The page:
DISCUSSION LEADING: There are several ways to approach this project, depending on what your topic is. You may want to do some secondary reading about the primary text and present the results of your reading to the class as a starting point. In this case, the written outline/summary you hand in to me should include bibliographical references, of course. You may also, of course, simply present your reading of the text (or a part of it) or a series of provocative questions aroused by it. If you are presenting a secondary article, you will want to read it attentively and critique it, or even quarrel with it if you violently disagree. A few topics will involve a degree of outside research. I am here to help with this. All the topics are listed on the syllabus.
WWW ASSIGNMENT: Websurf for credit! One of the most challenging aspects of the WWW is determining what is useful information and what is bunk. Investigate one or several of the sites linked to the course homepage and evaluate them. What is useful? What isn't? Who do you imagine the intended audience of the site to be? Who would you recommend it to and under what circumstances? Follow links; where do they take you? What have you learned? You may choose any sort of website (from Digital Dante to Brian's Apocalypse Page) as a starting point. Keep track of where you go, and write up a report of your travels. Remember, the point is not to regurgitate what the various sites say, but to assess their usefulness to various sorts of projects.
CLOSE READINGS (approx. 3 pages):
Of a text: choose a brief but more or less self-contained passage of text (a single encounter or speech in the Divine Comedy, a passage from one of the authors in McGinn, a poem by Hildegard, a short chunk of Blake) and develop an exhaustive reading of it. What is the language doing? Why? How are images working? Narrative voice? Are there allusions to other texts? Other parts of the same text? Interpret your passage as fully as possible, and assess its value to the work as a whole if applicable.
Of an image: choose an image from the Image Gallery or from one of the books on Reserve and give it the same kind of treatment. What does it represent? Are there symbols you can interpret? How is the image composed? Where are the various elements in relation to eachother? What does the image mean? What emotional effect does it produce? Does it seem to refer to other works of art, either textual or visual?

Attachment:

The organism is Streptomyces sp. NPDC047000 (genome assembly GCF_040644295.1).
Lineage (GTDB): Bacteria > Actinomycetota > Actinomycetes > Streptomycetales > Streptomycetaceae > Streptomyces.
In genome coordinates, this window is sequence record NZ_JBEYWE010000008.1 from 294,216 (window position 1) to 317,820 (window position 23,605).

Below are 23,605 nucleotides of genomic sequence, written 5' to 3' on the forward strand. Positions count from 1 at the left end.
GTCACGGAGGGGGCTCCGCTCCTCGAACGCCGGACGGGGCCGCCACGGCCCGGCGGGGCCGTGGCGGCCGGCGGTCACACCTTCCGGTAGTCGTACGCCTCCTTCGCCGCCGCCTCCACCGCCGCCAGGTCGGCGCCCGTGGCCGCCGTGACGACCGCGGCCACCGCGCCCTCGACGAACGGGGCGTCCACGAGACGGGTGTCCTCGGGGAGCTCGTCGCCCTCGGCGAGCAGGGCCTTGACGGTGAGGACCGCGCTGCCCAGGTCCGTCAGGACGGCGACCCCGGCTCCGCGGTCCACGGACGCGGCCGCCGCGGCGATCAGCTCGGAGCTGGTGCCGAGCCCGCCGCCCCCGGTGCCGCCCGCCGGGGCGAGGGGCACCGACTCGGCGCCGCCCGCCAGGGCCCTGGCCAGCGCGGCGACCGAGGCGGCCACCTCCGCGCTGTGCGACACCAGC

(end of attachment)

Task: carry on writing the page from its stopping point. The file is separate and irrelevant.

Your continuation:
Your first reading must be of an artifact (text or image) from before 1500 AD. Your second can be from any period.
FINAL RESEARCH PAPER: Your final, 15+ page paper will involve research into some aspect of the apocalyptic tradition. You may want to treat a single theme as it develops over an extensive period, or relate a single text to the tradition as a whole. You may take any kind of critical approach; deconstructionists, historians, and feminists, to name only a few, are all interested in the subject. Your essay must include but need not be limited to texts/images studied during the course; in other words, you could if you wanted to pursue the impact of Dante on the modern horror or science fiction film or argue that Piers Plowman is the immediate precursor to Ulysses and therefore the cause of the apocalypse of modern literature (no one believes this but me, right?) . Here are a few topics of the sort you might want to start revolving in your mind, with suggestions for authors who might be particularly relevant to them, but remember: anything is possible.
You will find a selection of secondary materials relating to Apocalypticism on reserve in the library. Please make full use of these and of the materials provided in course packets, and remember that I am always ready to suggest further reading. You must provide me with a declaration of interest in some topic by November 19.
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